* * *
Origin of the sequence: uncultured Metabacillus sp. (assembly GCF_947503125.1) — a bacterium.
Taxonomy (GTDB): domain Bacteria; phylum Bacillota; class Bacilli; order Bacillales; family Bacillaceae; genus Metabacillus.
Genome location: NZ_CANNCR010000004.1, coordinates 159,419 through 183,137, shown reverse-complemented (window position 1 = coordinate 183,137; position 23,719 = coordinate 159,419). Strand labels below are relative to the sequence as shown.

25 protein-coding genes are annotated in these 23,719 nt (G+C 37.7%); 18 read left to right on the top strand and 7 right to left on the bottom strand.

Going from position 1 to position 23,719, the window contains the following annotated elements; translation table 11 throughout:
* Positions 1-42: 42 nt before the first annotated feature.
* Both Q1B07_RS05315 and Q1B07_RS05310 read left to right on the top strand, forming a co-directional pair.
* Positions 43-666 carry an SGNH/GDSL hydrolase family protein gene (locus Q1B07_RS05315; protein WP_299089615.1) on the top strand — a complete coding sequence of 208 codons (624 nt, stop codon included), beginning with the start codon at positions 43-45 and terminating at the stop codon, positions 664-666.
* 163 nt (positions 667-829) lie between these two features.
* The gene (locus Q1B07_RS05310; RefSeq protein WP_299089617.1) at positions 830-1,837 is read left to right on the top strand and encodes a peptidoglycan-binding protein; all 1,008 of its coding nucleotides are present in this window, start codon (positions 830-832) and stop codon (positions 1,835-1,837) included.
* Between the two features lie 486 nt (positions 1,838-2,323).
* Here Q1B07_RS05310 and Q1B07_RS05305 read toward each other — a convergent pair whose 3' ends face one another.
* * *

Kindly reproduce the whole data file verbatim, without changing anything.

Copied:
Origin of the sequence: uncultured Metabacillus sp. (assembly GCF_947503125.1) — a bacterium.
Taxonomy (GTDB): domain Bacteria; phylum Bacillota; class Bacilli; order Bacillales; family Bacillaceae; genus Metabacillus.
Genome location: NZ_CANNCR010000004.1, coordinates 159,419 through 183,137, shown reverse-complemented (window position 1 = coordinate 183,137; position 23,719 = coordinate 159,419). Strand labels below are relative to the sequence as shown.

25 protein-coding genes are annotated in these 23,719 nt (G+C 37.7%); 18 read left to right on the top strand and 7 right to left on the bottom strand.

Going from position 1 to position 23,719, the window contains the following annotated elements; translation table 11 throughout:
* Positions 1-42: 42 nt before the first annotated feature.
* Both Q1B07_RS05315 and Q1B07_RS05310 read left to right on the top strand, forming a co-directional pair.
* Positions 43-666 carry an SGNH/GDSL hydrolase family protein gene (locus Q1B07_RS05315; protein WP_299089615.1) on the top strand — a complete coding sequence of 208 codons (624 nt, stop codon included), beginning with the start codon at positions 43-45 and terminating at the stop codon, positions 664-666.
* 163 nt (positions 667-829) lie between these two features.
* The gene (locus Q1B07_RS05310; RefSeq protein WP_299089617.1) at positions 830-1,837 is read left to right on the top strand and encodes a peptidoglycan-binding protein; all 1,008 of its coding nucleotides are present in this window, start codon (positions 830-832) and stop codon (positions 1,835-1,837) included.
* Between the two features lie 486 nt (positions 1,838-2,323).
* Here Q1B07_RS05310 and Q1B07_RS05305 read toward each other — a convergent pair whose 3' ends face one another.